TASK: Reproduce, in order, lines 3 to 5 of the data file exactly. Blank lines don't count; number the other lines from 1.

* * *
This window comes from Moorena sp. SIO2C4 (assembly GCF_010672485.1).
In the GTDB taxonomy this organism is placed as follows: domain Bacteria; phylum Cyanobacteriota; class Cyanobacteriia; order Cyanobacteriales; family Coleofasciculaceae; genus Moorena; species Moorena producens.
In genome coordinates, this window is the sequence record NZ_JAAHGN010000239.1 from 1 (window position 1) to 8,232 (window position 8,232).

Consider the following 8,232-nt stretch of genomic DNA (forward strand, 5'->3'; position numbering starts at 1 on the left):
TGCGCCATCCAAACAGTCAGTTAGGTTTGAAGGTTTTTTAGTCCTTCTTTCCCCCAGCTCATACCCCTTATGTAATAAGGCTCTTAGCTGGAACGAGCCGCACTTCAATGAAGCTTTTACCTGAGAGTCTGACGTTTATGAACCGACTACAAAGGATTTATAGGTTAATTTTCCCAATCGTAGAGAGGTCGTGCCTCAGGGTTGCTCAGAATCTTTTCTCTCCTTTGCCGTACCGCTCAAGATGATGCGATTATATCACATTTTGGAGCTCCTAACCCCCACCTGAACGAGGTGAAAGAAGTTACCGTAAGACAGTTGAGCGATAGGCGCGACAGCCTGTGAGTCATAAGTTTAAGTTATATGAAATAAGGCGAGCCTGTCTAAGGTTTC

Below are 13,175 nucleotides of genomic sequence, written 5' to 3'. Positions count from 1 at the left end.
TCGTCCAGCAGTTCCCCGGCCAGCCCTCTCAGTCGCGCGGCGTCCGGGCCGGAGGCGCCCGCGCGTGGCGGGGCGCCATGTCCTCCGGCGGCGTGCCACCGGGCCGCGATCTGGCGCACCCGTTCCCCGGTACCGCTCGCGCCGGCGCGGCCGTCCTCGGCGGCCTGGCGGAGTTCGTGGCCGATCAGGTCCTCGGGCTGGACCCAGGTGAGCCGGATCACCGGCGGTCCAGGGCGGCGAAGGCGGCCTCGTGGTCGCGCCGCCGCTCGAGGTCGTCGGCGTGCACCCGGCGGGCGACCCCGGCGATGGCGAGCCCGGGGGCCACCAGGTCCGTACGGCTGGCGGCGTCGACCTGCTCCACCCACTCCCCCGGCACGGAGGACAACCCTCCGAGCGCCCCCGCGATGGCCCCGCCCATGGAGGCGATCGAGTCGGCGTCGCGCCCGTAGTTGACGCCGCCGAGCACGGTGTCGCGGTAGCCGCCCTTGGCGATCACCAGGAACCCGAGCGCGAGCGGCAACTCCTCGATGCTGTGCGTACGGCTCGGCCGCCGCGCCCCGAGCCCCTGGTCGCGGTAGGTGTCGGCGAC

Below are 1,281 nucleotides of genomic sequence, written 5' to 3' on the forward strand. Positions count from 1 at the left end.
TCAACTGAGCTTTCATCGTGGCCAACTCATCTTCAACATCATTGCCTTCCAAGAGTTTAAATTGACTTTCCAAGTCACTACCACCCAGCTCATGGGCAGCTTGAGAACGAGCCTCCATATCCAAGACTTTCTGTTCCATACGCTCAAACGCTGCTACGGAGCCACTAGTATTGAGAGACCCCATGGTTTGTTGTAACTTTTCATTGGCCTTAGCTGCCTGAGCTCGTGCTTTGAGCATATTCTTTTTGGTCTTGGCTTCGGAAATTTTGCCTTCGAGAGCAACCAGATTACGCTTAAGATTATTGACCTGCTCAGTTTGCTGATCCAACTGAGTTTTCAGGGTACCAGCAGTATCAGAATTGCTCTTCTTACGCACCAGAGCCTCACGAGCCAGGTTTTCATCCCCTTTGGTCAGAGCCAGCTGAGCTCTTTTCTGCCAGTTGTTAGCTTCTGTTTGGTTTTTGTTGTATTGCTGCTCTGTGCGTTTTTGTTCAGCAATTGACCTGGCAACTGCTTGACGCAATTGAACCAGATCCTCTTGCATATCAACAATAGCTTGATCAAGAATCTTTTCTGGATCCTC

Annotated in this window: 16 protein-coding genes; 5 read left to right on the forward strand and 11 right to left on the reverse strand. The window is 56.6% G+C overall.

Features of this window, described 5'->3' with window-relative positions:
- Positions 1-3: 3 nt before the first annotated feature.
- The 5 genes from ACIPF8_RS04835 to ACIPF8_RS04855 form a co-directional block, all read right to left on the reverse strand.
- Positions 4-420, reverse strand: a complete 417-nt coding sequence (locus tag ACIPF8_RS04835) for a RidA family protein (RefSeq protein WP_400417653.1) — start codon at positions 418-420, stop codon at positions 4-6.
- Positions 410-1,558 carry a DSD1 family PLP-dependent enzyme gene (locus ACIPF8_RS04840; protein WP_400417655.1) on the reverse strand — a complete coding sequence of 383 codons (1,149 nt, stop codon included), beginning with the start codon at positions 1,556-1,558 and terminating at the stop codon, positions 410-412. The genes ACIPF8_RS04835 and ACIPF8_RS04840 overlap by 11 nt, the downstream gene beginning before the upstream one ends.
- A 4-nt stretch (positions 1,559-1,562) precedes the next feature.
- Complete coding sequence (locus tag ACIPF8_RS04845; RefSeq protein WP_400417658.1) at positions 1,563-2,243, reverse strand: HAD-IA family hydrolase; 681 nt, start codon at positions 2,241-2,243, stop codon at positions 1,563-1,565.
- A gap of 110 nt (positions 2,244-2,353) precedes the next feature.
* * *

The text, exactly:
In genome coordinates, this window is the sequence record NZ_JAAHGN010000239.1 from 1 (window position 1) to 8,232 (window position 8,232).

Consider the following 8,232-nt stretch of genomic DNA (forward strand, 5'->3'; position numbering starts at 1 on the left):
TGCGCCATCCAAACAGTCAGTTAGGTTTGAAGGTTTTTTAGTCCTTCTTTCCCCCAGCTCATACCCCTTATGTAATAAGGCTCTTAGCTGGAACGAGCCGCACTTCAATGAAGCTTTTACCTGAGAGTCTGACGTTTATGAACCGACTACAAAGGATTTATAGGTTAATTTTCCCAATCGTAGAGAGGTCGTGCCTCAGGGTTGCTCAGAATCTTTTCTCTCCTTTGCCGTACCGCTCAAGATGATGCGATTATATCACATTTTGGAGCTCCTAACCCCCACCTGAACGAGGTGAAAGAAGTTACCGTAAGACAGTTGAGCGATAGGCGCGACAGCCTGTGAGTCATAAGTTTAAGTTATATGAAATAAGGCGAGCCTGTCTAAGGTTTC